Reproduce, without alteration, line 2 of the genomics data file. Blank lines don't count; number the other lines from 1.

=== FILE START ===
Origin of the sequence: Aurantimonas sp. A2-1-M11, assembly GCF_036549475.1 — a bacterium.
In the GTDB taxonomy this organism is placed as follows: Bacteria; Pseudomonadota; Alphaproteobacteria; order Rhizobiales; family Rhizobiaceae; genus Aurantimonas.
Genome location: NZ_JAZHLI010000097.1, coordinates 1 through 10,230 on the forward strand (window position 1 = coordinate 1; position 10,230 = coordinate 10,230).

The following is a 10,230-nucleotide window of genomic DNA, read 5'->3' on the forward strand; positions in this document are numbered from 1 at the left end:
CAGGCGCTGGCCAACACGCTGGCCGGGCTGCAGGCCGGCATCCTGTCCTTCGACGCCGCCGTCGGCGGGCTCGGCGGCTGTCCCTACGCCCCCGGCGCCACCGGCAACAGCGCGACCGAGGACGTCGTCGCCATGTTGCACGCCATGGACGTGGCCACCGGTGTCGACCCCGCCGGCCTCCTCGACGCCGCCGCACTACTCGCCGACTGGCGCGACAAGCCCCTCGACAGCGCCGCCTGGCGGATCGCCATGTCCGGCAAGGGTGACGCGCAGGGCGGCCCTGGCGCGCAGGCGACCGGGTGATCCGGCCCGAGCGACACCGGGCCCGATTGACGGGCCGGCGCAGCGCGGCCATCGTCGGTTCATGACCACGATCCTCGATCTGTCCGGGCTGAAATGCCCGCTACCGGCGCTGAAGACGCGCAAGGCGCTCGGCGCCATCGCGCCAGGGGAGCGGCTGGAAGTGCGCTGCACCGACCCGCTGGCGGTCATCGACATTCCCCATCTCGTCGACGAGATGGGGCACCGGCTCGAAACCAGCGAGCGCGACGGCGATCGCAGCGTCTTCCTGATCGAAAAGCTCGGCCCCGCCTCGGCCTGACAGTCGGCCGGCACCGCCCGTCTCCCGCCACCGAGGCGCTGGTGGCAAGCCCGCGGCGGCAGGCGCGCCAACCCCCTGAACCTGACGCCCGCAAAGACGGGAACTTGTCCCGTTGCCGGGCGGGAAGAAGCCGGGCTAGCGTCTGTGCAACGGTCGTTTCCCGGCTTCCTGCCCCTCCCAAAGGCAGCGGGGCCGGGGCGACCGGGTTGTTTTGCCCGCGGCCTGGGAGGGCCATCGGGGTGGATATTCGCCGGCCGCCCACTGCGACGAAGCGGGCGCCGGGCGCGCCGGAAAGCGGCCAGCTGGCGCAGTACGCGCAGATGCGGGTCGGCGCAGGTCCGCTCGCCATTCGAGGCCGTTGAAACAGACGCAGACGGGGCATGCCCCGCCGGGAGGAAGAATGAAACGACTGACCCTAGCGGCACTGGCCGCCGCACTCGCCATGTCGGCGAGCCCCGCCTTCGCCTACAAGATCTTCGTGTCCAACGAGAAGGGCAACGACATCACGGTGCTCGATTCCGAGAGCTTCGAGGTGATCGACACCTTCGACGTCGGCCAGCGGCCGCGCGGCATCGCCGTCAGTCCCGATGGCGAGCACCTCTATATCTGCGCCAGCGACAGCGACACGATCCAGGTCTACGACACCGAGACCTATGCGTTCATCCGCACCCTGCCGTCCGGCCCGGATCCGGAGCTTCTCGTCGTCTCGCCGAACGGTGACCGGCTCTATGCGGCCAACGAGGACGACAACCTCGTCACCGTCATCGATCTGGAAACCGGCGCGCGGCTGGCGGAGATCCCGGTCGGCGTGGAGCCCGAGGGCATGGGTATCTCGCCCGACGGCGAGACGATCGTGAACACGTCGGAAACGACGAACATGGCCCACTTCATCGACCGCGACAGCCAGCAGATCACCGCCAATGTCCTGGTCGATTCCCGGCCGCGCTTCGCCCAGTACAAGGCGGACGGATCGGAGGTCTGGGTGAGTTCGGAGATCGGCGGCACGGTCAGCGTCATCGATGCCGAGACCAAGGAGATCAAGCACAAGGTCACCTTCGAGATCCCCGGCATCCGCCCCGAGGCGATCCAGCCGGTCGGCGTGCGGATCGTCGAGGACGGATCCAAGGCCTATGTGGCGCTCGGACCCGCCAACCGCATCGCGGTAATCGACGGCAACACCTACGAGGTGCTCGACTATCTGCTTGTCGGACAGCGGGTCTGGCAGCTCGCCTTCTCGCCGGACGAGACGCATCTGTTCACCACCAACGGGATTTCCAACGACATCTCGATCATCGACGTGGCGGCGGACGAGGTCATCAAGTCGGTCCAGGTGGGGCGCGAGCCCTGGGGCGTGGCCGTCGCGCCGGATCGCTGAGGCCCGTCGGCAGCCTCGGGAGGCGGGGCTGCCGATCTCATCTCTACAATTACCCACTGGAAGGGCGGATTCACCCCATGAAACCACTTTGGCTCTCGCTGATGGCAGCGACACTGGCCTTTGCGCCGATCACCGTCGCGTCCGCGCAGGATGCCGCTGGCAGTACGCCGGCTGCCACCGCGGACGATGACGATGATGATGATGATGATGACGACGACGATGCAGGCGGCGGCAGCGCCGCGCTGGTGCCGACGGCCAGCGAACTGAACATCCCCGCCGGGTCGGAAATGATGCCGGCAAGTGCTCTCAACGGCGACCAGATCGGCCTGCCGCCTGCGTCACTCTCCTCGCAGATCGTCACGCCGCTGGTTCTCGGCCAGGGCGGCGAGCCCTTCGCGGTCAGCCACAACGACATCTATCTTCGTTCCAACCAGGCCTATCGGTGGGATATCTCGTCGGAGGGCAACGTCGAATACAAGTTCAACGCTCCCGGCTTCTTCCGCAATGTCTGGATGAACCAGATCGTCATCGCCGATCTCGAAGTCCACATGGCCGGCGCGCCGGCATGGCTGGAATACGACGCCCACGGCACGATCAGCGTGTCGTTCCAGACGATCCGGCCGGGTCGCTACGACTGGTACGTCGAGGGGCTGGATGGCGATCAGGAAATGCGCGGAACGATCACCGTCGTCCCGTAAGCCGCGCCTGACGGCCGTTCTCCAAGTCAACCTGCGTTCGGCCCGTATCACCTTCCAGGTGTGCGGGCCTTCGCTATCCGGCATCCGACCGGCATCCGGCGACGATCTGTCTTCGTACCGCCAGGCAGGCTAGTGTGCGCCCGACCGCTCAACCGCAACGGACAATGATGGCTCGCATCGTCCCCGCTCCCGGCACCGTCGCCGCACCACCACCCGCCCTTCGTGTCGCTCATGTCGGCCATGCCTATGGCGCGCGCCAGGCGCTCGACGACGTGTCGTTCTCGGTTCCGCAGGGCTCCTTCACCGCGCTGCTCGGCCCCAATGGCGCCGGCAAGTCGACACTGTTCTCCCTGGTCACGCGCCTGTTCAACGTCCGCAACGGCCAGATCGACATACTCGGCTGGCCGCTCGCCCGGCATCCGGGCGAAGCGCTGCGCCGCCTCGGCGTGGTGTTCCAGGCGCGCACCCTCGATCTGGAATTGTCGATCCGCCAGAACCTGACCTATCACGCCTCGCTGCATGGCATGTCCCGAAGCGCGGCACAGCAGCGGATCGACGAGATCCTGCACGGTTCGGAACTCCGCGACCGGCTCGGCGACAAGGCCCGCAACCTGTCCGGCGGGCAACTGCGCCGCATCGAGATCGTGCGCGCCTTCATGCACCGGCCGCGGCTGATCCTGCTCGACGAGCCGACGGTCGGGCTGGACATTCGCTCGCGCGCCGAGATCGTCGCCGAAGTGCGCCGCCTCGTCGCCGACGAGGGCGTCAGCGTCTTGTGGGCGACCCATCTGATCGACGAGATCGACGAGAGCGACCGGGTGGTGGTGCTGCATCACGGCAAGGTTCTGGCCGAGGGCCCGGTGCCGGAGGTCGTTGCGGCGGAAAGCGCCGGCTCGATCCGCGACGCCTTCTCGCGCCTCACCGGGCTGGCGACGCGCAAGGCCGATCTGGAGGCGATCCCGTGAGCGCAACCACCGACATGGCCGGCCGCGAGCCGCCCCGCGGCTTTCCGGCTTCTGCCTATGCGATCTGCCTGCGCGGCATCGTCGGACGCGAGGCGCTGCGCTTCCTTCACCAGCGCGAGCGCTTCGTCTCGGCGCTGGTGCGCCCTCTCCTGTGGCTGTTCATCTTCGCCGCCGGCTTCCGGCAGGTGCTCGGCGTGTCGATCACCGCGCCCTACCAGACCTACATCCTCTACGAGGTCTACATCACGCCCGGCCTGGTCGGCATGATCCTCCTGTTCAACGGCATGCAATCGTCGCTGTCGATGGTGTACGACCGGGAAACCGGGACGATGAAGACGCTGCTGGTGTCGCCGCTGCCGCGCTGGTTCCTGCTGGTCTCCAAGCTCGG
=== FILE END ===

In the GTDB taxonomy this organism is placed as follows: Bacteria; Pseudomonadota; Alphaproteobacteria; order Rhizobiales; family Rhizobiaceae; genus Aurantimonas.